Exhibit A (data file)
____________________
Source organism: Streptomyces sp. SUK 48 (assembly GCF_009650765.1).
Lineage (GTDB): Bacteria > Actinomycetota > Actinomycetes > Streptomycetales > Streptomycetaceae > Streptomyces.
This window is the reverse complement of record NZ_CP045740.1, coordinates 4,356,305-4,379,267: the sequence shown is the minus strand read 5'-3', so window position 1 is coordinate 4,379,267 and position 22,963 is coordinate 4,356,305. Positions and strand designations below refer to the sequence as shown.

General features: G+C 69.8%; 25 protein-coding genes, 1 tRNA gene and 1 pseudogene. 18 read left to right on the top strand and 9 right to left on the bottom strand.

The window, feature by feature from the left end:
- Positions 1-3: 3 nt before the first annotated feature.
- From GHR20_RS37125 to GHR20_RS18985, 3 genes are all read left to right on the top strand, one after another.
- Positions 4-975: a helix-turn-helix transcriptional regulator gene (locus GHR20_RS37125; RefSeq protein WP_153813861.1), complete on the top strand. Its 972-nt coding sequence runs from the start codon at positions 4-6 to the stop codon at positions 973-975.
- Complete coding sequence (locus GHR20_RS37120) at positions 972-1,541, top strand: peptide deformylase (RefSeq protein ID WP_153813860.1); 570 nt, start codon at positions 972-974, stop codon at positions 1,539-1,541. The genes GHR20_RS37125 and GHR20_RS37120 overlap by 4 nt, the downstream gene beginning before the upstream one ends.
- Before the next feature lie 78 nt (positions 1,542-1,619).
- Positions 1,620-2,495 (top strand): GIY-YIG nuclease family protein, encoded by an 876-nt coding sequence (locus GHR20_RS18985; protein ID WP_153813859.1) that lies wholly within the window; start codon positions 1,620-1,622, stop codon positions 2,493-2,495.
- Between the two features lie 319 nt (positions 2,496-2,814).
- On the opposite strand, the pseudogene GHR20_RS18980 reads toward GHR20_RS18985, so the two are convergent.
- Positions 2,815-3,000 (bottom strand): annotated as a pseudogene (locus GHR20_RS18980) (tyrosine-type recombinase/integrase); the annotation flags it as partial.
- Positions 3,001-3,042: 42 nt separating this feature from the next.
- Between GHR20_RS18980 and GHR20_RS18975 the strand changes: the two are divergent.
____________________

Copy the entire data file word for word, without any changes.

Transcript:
Source organism: Streptomyces sp. SUK 48 (assembly GCF_009650765.1).
Lineage (GTDB): Bacteria > Actinomycetota > Actinomycetes > Streptomycetales > Streptomycetaceae > Streptomyces.
This window is the reverse complement of record NZ_CP045740.1, coordinates 4,356,305-4,379,267: the sequence shown is the minus strand read 5'-3', so window position 1 is coordinate 4,379,267 and position 22,963 is coordinate 4,356,305. Positions and strand designations below refer to the sequence as shown.

General features: G+C 69.8%; 25 protein-coding genes, 1 tRNA gene and 1 pseudogene. 18 read left to right on the top strand and 9 right to left on the bottom strand.

The window, feature by feature from the left end:
- Positions 1-3: 3 nt before the first annotated feature.
- From GHR20_RS37125 to GHR20_RS18985, 3 genes are all read left to right on the top strand, one after another.
- Positions 4-975: a helix-turn-helix transcriptional regulator gene (locus GHR20_RS37125; RefSeq protein WP_153813861.1), complete on the top strand. Its 972-nt coding sequence runs from the start codon at positions 4-6 to the stop codon at positions 973-975.
- Complete coding sequence (locus GHR20_RS37120) at positions 972-1,541, top strand: peptide deformylase (RefSeq protein ID WP_153813860.1); 570 nt, start codon at positions 972-974, stop codon at positions 1,539-1,541. The genes GHR20_RS37125 and GHR20_RS37120 overlap by 4 nt, the downstream gene beginning before the upstream one ends.
- Before the next feature lie 78 nt (positions 1,542-1,619).
- Positions 1,620-2,495 (top strand): GIY-YIG nuclease family protein, encoded by an 876-nt coding sequence (locus GHR20_RS18985; protein ID WP_153813859.1) that lies wholly within the window; start codon positions 1,620-1,622, stop codon positions 2,493-2,495.
- Between the two features lie 319 nt (positions 2,496-2,814).
- On the opposite strand, the pseudogene GHR20_RS18980 reads toward GHR20_RS18985, so the two are convergent.
- Positions 2,815-3,000 (bottom strand): annotated as a pseudogene (locus GHR20_RS18980) (tyrosine-type recombinase/integrase); the annotation flags it as partial.
- Positions 3,001-3,042: 42 nt separating this feature from the next.
- Between GHR20_RS18980 and GHR20_RS18975 the strand changes: the two are divergent.